Small murals of James Joyce and George Bernard Shaw and other Irish writers peer down over the pool table in the Mannions Prince Arthur pub in Tottenham in north London. Tinsel hangs around the bar, the Christmas tree is up.
Every year the pub, run by former Roscommon GAA football star Mick Finneran and his wife Rose, open its doors on Broad Lane to people who would otherwise spend the day alone.
The couple never know how many will come. “So I always cook extra, extra, extra”, says Rose, who fondly remembers flowers that were left with thanks by an Irish couple before they retired “back to Ireland”.
Her husband, who played on the Roscommon team that won four Connacht titles in a row in the late 1970s and 1980s, makes little of their generosity. “We’re only giving back to them what they give to us for the rest of the year – good friendship and company.”
Mulled wine and mince pies will be served at noon, followed by lunch. The gathering was begun by the Irish couple to take care of Irish living locally, but it has grown to offer places to people from elsewhere, including Brazil.
For widows Josephine Stone from Co Leitrim, and Christina Danaher from Limerick, Christmas Day would be spent "sitting at home" were it not for the kindness of the couple.
Instead they are treated to “turkey, gammon, roast and mash potatoes, carrots, peas, parsnips, sprouts” cooked by Rose at the pub, says Josephine, with a day spent in the company of friends.
Last year, during the height of the Covid restrictions, the Finnerans still held onto the Christmas Day tradition, preparing dinners as normal that were then available at the door for people to take home.
Seamus O’Reilly, who came from Co Cavan in 1968, is a regular. Without the Finnerans he said he would “probably stay at home in the flat in front of the TV. Wouldn’t have much choice. It’s great to get down here after church, and Rose is a fantastic chef, so she is.”
Jim Kelleher, from Kilworth, Co Cork, also comes each year. "I always come here on Christmas morning, and let the women get on with cooking at home," he says, letting out a guilty chuckle.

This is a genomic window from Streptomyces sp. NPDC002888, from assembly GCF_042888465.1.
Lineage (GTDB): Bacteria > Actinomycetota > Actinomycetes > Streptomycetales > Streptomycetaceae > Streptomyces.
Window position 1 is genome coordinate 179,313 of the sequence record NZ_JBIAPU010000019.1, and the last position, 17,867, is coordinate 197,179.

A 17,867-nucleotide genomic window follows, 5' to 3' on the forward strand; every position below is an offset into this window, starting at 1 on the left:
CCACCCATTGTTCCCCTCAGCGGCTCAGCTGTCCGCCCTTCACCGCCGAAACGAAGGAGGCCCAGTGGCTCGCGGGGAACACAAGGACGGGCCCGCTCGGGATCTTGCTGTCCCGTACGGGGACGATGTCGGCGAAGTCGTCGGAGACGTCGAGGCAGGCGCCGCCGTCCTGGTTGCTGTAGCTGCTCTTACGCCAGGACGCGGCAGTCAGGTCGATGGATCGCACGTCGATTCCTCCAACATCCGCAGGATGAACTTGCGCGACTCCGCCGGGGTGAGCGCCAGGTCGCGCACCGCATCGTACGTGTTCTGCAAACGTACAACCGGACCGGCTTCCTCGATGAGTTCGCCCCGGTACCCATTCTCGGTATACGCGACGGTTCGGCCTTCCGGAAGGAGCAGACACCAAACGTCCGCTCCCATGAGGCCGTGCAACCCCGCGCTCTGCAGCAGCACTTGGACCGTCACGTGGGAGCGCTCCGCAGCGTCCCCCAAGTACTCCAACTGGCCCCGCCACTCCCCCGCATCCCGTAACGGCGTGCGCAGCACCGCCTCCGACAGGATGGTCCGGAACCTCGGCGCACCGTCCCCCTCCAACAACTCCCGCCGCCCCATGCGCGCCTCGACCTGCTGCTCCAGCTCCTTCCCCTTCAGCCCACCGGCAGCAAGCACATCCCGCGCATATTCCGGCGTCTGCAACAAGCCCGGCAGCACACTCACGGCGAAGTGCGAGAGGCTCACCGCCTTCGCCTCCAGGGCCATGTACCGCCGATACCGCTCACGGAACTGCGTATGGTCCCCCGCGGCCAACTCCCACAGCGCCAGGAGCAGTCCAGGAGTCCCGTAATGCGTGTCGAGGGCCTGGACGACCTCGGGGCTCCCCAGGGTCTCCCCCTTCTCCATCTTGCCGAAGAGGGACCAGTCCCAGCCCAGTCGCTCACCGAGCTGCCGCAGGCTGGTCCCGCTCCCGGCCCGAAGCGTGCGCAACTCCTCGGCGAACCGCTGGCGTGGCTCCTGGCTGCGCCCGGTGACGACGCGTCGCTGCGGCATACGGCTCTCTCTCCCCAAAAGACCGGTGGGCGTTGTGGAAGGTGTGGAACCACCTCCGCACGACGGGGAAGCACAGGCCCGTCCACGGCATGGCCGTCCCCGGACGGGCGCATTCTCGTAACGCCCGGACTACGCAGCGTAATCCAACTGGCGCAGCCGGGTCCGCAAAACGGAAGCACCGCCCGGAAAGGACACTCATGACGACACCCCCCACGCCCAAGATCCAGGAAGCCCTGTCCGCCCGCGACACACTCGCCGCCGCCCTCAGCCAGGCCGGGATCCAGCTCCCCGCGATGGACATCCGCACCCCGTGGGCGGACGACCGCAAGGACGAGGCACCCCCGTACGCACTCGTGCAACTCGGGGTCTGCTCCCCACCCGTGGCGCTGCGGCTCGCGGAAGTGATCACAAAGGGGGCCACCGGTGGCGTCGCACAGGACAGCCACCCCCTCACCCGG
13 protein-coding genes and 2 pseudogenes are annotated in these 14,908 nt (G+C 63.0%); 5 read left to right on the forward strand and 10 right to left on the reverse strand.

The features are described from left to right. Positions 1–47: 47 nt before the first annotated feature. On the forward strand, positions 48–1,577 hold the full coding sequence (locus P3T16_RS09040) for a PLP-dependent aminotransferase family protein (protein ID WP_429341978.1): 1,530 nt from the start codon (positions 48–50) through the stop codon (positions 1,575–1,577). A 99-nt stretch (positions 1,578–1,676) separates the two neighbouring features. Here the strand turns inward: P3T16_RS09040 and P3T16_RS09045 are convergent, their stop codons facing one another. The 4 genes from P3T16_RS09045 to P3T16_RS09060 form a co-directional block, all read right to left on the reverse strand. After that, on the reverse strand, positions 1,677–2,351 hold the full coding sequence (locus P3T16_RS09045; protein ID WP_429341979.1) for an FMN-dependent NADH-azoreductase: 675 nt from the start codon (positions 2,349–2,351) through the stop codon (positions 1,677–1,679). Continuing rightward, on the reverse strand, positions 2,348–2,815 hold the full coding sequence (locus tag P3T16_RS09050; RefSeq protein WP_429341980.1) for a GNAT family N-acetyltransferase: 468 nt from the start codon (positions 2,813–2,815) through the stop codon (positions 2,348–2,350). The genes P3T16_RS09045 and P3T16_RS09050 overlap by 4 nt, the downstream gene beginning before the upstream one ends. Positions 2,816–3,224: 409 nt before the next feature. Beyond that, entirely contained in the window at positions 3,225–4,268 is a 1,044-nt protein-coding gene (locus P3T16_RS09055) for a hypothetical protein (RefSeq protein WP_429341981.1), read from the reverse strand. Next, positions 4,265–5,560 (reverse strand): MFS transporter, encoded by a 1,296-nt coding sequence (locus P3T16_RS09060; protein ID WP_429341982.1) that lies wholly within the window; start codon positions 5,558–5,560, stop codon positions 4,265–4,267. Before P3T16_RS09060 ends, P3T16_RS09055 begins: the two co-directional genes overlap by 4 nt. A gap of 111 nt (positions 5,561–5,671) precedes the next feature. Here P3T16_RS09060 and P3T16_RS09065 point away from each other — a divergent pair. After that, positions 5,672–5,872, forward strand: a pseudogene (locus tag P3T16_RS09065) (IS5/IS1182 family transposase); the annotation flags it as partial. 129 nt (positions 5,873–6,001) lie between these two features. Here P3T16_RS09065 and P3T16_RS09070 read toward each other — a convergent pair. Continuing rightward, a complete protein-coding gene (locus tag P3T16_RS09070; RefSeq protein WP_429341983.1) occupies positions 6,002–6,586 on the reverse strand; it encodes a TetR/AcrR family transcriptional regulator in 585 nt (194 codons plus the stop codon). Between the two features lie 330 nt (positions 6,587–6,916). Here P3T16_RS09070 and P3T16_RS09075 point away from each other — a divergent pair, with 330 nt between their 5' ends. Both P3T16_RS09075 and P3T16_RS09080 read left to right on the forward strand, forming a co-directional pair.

Like most of the older regulars Jim worked in construction, leaving him needing two hip replacements. “Us Irishmen working here, we ended up crippled – I ended up crippled. I had to retire at 65.”
Leaving Ireland in 1968, his mother gave him a ten pound note, telling him "to keep it for a rainy day". It might have been the last note she had, he says, tears welling. Through the years he has kept it "despite plenty of rainy days".
“I love this pub. Mick is a great bloke, he’s a gentlemen, and Rose is a fabulous woman altogether, she will look after you. This is a home away from home for me, and it’s the only one left,” he says.
With the sound of Irish accents humming in the background, he says: “The craic is great here altogether. There’s a lot of people who come in here and they have nowhere to go – like single, old men. I’m lucky, I have my family.”
The pub regulars are mainly Irish-born or London-Irish, Rose says, but the numbers have grown over the years to include people from the UK and farther flung corners of the world such as Brazil and Australia.
Recently-widowed Sean Flattery from Castlerea, Co Roscommon, is one who will come to the pub on Christmas Day, a tradition he has upheld since when he ran his own pub in London.
Having arrived in 1955, he says his experience of life in Britain has been a good one. “We were treated properly. I know a lot of people want me to go the other way – ‘no Irish need apply’ and all that – but that wasn’t my experience.
“When I was working in a factory if you didn’t work Christmas Eve and the day after St Stephen’s Day, you didn’t get the two days’ holiday money. Myself and my friend were out on St Stephen’s Day night dancing.
“You know what young fellas do, we never got up for work the next morning. The foreman of the factory sent one of the men round to get us out of bed so that we wouldn’t miss the two days’ pay. I never will forget that, and that was an English man – so I won’t put up with this ‘anti-Irish’ thing at all.”
Natashka Rausis, a 44-year-old single mother from Brazil, began coming to the Mannions four years ago. When Rose found out she did not have family to spend the day with besides her 10-year-old son Cassiel, she “started inviting us, and had a little present for Cassiel”.
Marcus Goodwin, a 26-year-old Australian from Melbourne has also become a Christmas Day regular. "Mick and Rose are like family," he says, "They definitely make it feel like a proper Christmas Day."
If it was not for Mannions Marcus says he would “probably be having a microwaved meal at home”.
“You feel like they’re here looking after you, and that you’re here with friends.”